Removable Partial Denture Design: A Need to Focus on Hygienic Principles?
Bengt Öwall, LDS, Odont Dr/PhDa, Ejvind Budtz-Jörgensen, DDS, Dr Odontb, John Davenport, BDS, FDSRCS, PhDc, Eiko Mushimoto, DDS, Dr Med Dent, PhDd, Sigvard Palmqvist, LDS, Odont Dr/PhDe, Robert Renner, DDSf, Afrodite Sofou, DDS, Dr Dentg, Bernd Wöstmann, Dr Med Denth
Purpose: The purpose of this study was to critically analyze important hygienic/secondary
prophylactic and biomechanical aspects of removable partial denture (RPD) design.
Materials and Methods: The literature related to traditional biomechanical design and
open/hygienic design of RPDs was discussed by the authors at a 2.5-day workshop. The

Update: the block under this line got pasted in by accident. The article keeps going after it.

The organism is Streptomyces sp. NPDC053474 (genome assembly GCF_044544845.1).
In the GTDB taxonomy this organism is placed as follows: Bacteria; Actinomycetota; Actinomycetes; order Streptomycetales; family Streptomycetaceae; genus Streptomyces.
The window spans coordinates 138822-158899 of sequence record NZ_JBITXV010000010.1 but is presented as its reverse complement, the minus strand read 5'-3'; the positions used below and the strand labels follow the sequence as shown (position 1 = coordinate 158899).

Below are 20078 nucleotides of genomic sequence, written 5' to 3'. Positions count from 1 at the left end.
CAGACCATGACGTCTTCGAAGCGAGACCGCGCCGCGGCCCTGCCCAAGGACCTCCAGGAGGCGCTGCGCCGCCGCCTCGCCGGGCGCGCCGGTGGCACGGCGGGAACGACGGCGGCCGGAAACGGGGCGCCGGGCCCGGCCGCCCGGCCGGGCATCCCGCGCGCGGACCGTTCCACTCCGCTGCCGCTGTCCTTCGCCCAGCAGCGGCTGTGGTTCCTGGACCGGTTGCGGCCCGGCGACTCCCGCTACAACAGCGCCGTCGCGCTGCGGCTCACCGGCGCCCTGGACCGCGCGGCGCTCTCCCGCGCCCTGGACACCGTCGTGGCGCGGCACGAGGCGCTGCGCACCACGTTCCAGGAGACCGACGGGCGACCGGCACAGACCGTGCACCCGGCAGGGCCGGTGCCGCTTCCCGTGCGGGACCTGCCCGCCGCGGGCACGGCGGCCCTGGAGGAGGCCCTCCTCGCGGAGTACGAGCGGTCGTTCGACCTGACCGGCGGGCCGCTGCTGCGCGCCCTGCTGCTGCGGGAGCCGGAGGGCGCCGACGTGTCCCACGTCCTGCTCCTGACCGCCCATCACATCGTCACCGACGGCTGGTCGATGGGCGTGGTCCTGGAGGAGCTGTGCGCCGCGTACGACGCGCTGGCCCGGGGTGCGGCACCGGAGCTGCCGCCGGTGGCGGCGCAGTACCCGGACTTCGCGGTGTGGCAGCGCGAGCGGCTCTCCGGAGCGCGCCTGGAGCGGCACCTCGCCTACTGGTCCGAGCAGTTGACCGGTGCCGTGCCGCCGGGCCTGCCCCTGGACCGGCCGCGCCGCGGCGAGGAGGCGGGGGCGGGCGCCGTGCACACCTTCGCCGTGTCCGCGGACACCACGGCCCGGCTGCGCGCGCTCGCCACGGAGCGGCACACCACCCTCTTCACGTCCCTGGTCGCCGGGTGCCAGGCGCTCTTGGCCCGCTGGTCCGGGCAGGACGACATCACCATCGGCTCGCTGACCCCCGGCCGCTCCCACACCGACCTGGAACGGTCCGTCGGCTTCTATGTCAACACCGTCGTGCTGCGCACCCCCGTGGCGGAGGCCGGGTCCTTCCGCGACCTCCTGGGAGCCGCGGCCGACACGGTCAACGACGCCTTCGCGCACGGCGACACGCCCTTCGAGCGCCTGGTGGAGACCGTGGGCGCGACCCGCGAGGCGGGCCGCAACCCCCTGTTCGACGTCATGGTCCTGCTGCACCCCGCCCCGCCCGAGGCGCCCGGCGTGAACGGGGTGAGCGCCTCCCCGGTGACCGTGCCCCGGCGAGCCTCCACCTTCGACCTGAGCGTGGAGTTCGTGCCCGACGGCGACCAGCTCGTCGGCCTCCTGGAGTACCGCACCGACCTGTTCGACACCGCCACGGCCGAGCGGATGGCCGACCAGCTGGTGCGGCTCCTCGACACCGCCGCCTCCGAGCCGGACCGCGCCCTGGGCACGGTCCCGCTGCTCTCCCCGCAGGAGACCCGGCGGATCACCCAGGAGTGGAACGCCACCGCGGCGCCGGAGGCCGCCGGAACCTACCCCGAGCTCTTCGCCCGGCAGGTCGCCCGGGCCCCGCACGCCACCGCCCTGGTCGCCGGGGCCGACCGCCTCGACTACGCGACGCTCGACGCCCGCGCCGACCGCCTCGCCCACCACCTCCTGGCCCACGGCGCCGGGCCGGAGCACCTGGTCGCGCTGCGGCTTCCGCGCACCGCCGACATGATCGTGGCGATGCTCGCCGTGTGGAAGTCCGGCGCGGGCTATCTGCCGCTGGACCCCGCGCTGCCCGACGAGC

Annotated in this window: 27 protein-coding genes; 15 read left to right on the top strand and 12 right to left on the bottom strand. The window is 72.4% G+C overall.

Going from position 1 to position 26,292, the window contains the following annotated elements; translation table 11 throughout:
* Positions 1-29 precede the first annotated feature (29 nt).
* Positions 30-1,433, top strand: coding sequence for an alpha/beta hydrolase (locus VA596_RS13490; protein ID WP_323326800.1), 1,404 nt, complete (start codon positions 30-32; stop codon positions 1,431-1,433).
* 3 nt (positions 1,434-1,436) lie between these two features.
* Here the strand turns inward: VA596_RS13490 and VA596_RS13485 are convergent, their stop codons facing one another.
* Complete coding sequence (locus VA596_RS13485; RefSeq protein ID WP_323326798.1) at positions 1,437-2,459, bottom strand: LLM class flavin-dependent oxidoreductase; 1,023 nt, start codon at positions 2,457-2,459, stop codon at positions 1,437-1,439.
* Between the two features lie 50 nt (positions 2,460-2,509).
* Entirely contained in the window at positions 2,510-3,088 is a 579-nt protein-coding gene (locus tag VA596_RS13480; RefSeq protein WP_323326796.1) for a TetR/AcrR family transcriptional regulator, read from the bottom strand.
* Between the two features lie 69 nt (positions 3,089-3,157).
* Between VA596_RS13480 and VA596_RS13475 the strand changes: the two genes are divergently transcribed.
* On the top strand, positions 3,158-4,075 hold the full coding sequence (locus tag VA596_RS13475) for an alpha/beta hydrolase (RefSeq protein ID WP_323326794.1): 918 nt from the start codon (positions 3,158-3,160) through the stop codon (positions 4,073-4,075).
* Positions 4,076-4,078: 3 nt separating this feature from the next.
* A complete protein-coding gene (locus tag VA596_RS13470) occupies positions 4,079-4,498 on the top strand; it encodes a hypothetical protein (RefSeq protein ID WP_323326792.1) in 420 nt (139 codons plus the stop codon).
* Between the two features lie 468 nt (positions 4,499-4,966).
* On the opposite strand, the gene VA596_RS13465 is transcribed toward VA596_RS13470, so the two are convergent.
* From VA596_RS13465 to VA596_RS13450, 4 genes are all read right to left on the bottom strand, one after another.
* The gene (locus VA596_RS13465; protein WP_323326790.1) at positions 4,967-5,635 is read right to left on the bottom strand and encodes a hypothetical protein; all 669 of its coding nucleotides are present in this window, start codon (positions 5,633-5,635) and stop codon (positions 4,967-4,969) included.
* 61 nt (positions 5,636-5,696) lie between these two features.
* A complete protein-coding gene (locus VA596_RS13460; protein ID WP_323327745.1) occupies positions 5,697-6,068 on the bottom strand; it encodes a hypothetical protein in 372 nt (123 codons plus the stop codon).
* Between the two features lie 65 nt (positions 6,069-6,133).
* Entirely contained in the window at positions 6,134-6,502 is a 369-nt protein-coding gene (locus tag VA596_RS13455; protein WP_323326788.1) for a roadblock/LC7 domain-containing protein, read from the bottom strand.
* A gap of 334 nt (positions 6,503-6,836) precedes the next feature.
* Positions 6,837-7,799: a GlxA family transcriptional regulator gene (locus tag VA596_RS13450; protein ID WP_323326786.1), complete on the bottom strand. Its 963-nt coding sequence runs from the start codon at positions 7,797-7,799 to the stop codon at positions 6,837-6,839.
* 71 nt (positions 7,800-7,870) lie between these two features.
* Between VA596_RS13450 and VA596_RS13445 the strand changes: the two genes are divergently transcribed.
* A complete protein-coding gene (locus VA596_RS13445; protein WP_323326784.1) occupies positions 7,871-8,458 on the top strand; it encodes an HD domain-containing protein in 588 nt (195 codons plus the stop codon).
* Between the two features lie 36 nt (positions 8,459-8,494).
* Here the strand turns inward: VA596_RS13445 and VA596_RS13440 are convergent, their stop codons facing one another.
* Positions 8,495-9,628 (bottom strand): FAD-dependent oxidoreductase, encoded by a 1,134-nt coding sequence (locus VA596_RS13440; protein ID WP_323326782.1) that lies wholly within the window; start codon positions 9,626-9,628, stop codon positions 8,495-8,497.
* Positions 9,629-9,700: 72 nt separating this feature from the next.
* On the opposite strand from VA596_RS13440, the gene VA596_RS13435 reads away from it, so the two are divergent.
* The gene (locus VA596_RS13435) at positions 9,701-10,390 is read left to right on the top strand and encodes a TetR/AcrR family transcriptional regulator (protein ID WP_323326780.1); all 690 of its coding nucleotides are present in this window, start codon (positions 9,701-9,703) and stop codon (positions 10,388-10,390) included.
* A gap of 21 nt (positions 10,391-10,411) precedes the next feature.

written report was circulated among the authors until a consensus was reached. Results:
There is little scientific support for most of the traditional design principles of RPDs, nor has
patient satisfaction shown any correlation with design factors. However, there is evidence
that an open/hygienic design is more important than biomechanical aspects for long-term
oral health. The biomechanical importance of some components is questioned, eg, indirect
retention and guiding planes. Alternative connector designs that reduce risks of tissue injury
are described. Direct retainers and pontics are discussed in relation to the possibilities they
offer for gingival relief. Conclusion: Greater attention should be paid to RPD design
principles that minimize the risks of tissue injury and plaque accumulation in accordance
with modern concepts of preventive dentistry. Int J Prosthodont 2002;15:371–378.